You've probably heard of TuneIn. It's that app that some kids these days think of as the radio (not to be confused with the static that old people are still able to get their cars to produce). TuneIn lets you stream stations from all over the world, regardless of how far outside of their coverage area you may be.
Now the company is rolling out TuneIn Premium for $7.99 a month. For your money, you get access to over 40,000 audiobooks. You know, because paying for novels individually has apparently become old-school.
TuneIn Premium also comes with over 600 commercial-free music stations. Read More
Streaming movies from Google Play is rather nice. I sort of scoffed at the feature at first, wondering why I'd want to spend that much money to rent a movie when I could wait and buy a physical copy later. But hey, $3 to $5 really isn't that much compared to watching a film in theaters, and it lets you see a movie much sooner than waiting for the DVD version to drop in price.
The thing is, Play Movies isn't available all over the world. Read More
Don't think I'll find where a show is available online? Just watch me. There's an app or two for that, and now that JustWatch has brought its search engine to Android and iOS, there's another one. And it's capable of searching through Amazon Instant Video, Crackle, HBO Now, Hulu, iTunes, Netflix, Play Movies, PlayStation, Showtime, Vudu, Xbox, and a couple other online streaming services.
JustWatch's grid layout looks like those of the services it interacts with, and it feels like a natural companion, like the modern-day equivalent of a TV guide. You can create a watchlist without having to create an account or provide any credentials. Read More
Watching Hulu already feels more like cable than Netflix. You have access to shows shortly after they air, and you still have to sit through commercials. Starting next month, you will also be able to expand your subscription with premium content.
Hulu is partnering with Showtime to let subscribers stream the latter's large selection of shows. But the option to do so will cost more than Hulu itself. After a 30 day free trial, you will have to pay $9 on top of your $8 Hulu subscription. Read More
Today AC/DC's albums have come to music streaming services. They are now available on the likes of Spotify, Rdio, and Google Play.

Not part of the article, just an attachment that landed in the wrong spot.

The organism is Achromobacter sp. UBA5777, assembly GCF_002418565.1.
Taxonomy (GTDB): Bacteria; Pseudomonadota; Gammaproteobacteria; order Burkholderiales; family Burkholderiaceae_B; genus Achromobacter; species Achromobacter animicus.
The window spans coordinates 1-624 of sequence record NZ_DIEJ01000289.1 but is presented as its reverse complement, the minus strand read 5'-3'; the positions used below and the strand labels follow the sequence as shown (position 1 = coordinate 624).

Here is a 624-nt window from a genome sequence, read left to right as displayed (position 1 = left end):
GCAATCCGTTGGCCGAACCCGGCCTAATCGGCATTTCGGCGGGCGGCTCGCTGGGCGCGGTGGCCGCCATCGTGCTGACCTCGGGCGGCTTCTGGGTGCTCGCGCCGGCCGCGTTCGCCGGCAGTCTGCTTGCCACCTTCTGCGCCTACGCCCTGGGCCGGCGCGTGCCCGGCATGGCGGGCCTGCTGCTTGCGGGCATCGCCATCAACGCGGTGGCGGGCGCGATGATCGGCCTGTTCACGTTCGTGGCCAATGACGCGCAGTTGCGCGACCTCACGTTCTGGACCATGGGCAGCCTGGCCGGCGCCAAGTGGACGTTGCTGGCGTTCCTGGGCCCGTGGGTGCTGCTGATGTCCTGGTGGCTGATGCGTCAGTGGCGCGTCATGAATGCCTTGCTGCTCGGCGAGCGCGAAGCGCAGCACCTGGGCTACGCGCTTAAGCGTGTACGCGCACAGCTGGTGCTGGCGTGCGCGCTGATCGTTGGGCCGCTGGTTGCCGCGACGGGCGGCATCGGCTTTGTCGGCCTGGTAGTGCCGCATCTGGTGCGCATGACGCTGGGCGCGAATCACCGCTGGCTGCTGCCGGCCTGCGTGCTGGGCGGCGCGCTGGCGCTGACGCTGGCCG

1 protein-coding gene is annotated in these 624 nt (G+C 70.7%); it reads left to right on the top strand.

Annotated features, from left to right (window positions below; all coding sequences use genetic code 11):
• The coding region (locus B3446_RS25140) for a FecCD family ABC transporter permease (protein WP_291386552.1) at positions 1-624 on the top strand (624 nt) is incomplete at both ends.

Some musicians make their debuts on the web. Others embrace online stores as a new revenue stream. A number have decried digital downloads and online streaming as detrimental to the music experience. AC/DC has been one of the last and most well-known holdouts.
The hard rock band formed in the 70s, decades before the Internet fundamentally altered the way music gets distributed. The members didn't allow its albums on iTunes until 2012, and it's only now that the group is willing to play along with music streaming services. Read More
People have been hopping on bikes and racing around France for over a century. Okay, they may have been doing it for even longer, but this year marks the 102nd time they will call it the Tour de France. If you live in the US and want to stream the action on your Android device, NBC has released an official app into the Play Store just for you.
NBC says its mobile app will provide live video coverage from every stage and full replays. There's a map you can use to track the action, or you can just use the app to track results if you don't have time. Read More
Back in May Spotify offered a healthy serving of new functionality to iOS users that, dagnabbit, we Android folks wanted too. At the time, we were told that our taste would come in the near future with no specific timing. Well, premium Spotify subscribers have started to see the features show up in the latest beta updates.
We detailed the changes back when iOS got its hands on them, so I'm going to skim over them now. There's a new "Now" start page that provides music based on the time of day while also adapting to your mood and personal tastes. Read More
After a nearly decade-long run, The Colbert Report is over. I know, Colbert Nation, this news is still sad half a year after the final episode. Stephen Colbert has decided to move on and will take over for David Letterman as the new host for CBS's The Late Show. And no, he won't be the satirical conservative that Americans all across the ideological spectrum found reason to love—though he will still be pretty goofy.
The Late Show with Stephen Colbert won't debut until September 8th, so we still have three months of waiting left to do. In the meantime, CBS has pushed a mobile app into the Play Store to hold us over. Read More